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Australia launches strategy to develop itself as battery hub

[MELBOURNE] Australia is seeking investment to develop a battery industry to wring more value from its minerals wealth, the government said in a report on Tuesday.

Australia is rich in reserves of raw materials like lithium used in rechargeable batteries for everything from mobile phones to electric vehicles, but it is shipping its commodities offshore rather than developing a domestic battery industry, the government said in a strategy report.

To reap more value from its reserves, Australia will aim to attract investment to build a battery supply chain, including chemical technology and cell manufacturing, and it is prepared to offer funding incentives, it said.

Under the strategy, the government will offer yearly tax offsets of up to A$200,000 (S$197,700) per year for investors and a 10-year exemption on capital gains taxes for investments held for at least a year.

"Australia has a once-in-a-generation opportunity to transform into a major processing, manufacturing and trading hub for lithium-ion batteries," Minister for Trade Simon Birmingham of the ruling Liberal-National coalition said in a statement.

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Australia has the world's third-largest reserves of lithium and also produces nine of the 10 elements required to produce most lithium-ion battery anodes and cathodes.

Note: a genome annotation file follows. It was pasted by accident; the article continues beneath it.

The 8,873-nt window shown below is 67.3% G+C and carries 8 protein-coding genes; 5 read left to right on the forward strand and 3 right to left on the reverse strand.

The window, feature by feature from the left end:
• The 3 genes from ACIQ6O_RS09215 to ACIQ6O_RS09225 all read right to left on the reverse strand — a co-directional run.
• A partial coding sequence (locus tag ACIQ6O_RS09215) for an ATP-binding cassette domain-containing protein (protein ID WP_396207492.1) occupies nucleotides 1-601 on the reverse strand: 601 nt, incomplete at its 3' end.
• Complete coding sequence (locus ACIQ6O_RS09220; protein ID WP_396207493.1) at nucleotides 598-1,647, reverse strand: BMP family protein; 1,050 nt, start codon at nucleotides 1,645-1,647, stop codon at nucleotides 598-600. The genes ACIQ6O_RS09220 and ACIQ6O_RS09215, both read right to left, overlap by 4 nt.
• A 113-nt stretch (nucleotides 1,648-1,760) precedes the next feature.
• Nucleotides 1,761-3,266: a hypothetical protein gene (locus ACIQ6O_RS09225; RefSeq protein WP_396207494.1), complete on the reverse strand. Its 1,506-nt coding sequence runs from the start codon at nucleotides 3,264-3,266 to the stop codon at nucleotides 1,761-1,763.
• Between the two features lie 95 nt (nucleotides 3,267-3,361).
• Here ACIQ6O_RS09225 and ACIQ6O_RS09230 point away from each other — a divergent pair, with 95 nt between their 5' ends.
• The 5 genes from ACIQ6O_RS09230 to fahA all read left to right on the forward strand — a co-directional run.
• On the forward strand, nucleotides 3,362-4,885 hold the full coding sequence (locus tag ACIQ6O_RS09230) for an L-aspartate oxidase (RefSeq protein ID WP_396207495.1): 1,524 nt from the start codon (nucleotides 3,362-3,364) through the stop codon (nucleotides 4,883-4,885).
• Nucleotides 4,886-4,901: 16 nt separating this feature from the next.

It has the world's largest hard-rock lithium mine and will soon have some of the world's largest chemical plants for batteries, being built by China's Tianqi, and BHP Group , respectively, in Western Australia.

But the country still needs to secure proprietary equipment, processes and technology to convert its raw materials into lithium-ion batteries, the government report said.

The new strategy report may be hard to implement since most of Australia's lithium supply is exported under existing contracts, said Leonard Rowe, the business development director at mining consultants AME Group in Sydney.

"(The strategy) is a good idea but the reality of it is probably remote as we would be competing against the global powerhouse that is China which already has significant scale, and is both the largest manufacturer and the largest market," he said.

The report identified possible target sites for lithium-ion battery cell manufacturing at Kwinana in Western Australia, where BHP Group is building a plant to produce battery grade nickel chemicals, and mining hub Kalgoorlie.


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